This study examines children's conceptual understanding and factual knowledge of the causes of cancer.
Using a standardized, developmentally based, semistructured interview (ASK [AIDS (acquired immunodeficiency syndrome) Survey for Kids]), 784 children (43% black, 38% white, and 18% Hispanic ; 48% female) in kindergarten through sixth grade attending six public elementary/middle schools in New Haven, Connecticut, were asked open-ended questions about the causes of cancer and, for comparison, the causes of colds and AIDS.
Responses were scored for level of conceptual understanding and coded for factual content and factual accuracy.
The level of conceptual understanding for causality of cancer increased consistently as grade level increased.
When comparisons were made among the illnesses, children's level of conceptual understanding was significantly lower for the causes of cancer than for the causes of colds (p<. 0001), but not significantly different from that of AIDS.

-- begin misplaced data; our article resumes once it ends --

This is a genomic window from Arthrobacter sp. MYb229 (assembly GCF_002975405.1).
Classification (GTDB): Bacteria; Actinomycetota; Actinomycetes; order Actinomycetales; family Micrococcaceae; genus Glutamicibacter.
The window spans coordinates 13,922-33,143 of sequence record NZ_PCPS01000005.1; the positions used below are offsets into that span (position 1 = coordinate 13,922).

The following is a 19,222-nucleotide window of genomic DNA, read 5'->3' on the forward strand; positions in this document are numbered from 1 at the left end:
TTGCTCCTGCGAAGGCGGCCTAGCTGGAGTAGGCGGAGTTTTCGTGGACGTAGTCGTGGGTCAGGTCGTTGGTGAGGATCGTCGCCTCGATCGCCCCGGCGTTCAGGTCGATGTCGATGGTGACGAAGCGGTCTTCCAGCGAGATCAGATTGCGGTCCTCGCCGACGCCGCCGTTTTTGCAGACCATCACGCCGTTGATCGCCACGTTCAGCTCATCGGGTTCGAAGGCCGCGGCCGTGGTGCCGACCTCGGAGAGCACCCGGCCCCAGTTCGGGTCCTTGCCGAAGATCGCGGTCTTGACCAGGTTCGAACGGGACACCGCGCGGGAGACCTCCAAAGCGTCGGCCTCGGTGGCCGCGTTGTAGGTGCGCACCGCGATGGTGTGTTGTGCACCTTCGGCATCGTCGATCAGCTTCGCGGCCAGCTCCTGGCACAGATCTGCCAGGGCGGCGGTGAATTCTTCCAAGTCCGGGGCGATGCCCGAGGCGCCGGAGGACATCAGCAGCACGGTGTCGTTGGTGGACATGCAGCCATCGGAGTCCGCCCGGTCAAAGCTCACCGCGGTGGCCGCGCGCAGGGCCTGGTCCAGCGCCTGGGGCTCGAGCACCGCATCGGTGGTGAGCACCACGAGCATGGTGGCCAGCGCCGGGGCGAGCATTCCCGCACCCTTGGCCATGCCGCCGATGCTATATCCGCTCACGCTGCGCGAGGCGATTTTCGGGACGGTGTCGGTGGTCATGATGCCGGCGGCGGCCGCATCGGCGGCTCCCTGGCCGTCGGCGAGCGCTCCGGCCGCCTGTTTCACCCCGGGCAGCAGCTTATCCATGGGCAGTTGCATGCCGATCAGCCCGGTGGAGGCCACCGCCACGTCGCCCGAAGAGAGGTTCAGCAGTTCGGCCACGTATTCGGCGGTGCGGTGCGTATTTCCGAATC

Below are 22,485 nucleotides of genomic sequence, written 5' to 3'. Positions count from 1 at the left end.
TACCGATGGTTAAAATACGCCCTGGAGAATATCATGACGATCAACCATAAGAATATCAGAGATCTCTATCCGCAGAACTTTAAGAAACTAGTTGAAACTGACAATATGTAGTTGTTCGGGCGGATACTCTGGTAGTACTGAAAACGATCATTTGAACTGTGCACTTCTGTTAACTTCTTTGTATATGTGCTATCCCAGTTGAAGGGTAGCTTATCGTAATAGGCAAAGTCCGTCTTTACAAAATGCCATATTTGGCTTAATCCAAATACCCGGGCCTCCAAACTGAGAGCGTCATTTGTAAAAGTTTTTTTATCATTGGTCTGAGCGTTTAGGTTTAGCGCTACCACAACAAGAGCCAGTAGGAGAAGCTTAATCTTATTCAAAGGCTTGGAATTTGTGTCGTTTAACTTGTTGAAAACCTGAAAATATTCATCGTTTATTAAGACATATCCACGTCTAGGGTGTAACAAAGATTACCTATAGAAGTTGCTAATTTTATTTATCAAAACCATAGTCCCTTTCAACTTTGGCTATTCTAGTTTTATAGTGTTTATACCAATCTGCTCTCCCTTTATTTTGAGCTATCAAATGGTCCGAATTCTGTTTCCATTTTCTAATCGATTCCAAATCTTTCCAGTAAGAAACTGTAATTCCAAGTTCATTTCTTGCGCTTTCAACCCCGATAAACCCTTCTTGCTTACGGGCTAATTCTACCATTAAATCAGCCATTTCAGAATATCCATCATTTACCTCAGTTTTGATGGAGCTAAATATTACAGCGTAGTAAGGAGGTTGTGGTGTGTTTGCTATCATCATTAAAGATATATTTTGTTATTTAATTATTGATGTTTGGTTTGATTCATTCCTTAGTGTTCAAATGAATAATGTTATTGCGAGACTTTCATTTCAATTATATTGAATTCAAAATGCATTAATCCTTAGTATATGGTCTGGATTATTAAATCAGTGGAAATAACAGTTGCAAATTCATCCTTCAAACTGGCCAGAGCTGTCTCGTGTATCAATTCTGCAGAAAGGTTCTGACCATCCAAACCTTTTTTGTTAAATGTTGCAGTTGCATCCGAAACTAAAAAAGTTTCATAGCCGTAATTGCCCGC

Although the single most frequent cause of cancer mentioned was cigarettes/smoking (24%), more than one in five students stated that casual contact or contagion was a cause of cancer.
More children cited casual contact/contagion than cited the following factually accurate or logically contributory causes combined ; poor diet, air/water pollution or overexposure to sun, alcohol, and old age. (...)
Mots-clés Pascal : Développement cognitif, Compréhension, Tumeur, Education santé, Cognition, Age préscolaire, Age scolaire, Enfant, Homme, Développement conceptuel
Mots-clés Pascal anglais : Cognitive development, Comprehension, Tumor, Health education, Cognition, Preschool age, School age, Child, Human, Conceptual development
Notice produite par :
Inist-CNRS - Institut de l'Information Scientifique et Technique
Cote : 99-0105215
Code Inist : 002A26J03B. Création : 16/11/1999.